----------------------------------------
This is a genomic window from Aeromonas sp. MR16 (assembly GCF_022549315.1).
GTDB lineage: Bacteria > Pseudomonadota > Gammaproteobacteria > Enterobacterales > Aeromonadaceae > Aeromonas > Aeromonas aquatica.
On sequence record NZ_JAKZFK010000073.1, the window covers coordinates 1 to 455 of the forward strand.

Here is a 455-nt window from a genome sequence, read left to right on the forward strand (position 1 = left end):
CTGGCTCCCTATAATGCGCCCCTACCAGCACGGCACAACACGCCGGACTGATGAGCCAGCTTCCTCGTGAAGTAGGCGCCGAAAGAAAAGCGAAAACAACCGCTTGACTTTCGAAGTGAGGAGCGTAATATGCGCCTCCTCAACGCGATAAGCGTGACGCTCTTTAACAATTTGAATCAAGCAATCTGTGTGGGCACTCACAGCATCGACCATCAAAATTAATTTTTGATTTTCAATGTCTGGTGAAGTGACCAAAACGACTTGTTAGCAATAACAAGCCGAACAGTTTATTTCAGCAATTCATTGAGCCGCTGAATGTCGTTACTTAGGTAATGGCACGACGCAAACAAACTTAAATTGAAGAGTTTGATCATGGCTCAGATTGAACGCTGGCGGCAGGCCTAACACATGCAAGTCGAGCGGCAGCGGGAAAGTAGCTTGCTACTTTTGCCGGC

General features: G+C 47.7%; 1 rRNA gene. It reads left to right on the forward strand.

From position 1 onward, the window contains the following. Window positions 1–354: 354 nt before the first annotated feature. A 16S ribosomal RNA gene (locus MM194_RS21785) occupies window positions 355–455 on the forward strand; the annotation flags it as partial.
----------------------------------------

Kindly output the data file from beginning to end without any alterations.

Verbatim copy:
This is a genomic window from Aeromonas sp. MR16 (assembly GCF_022549315.1).
GTDB lineage: Bacteria > Pseudomonadota > Gammaproteobacteria > Enterobacterales > Aeromonadaceae > Aeromonas > Aeromonas aquatica.
On sequence record NZ_JAKZFK010000073.1, the window covers coordinates 1 to 455 of the forward strand.

Here is a 455-nt window from a genome sequence, read left to right on the forward strand (position 1 = left end):
CTGGCTCCCTATAATGCGCCCCTACCAGCACGGCACAACACGCCGGACTGATGAGCCAGCTTCCTCGTGAAGTAGGCGCCGAAAGAAAAGCGAAAACAACCGCTTGACTTTCGAAGTGAGGAGCGTAATATGCGCCTCCTCAACGCGATAAGCGTGACGCTCTTTAACAATTTGAATCAAGCAATCTGTGTGGGCACTCACAGCATCGACCATCAAAATTAATTTTTGATTTTCAATGTCTGGTGAAGTGACCAAAACGACTTGTTAGCAATAACAAGCCGAACAGTTTATTTCAGCAATTCATTGAGCCGCTGAATGTCGTTACTTAGGTAATGGCACGACGCAAACAAACTTAAATTGAAGAGTTTGATCATGGCTCAGATTGAACGCTGGCGGCAGGCCTAACACATGCAAGTCGAGCGGCAGCGGGAAAGTAGCTTGCTACTTTTGCCGGC

General features: G+C 47.7%; 1 rRNA gene. It reads left to right on the forward strand.

From position 1 onward, the window contains the following. Window positions 1–354: 354 nt before the first annotated feature. A 16S ribosomal RNA gene (locus MM194_RS21785) occupies window positions 355–455 on the forward strand; the annotation flags it as partial.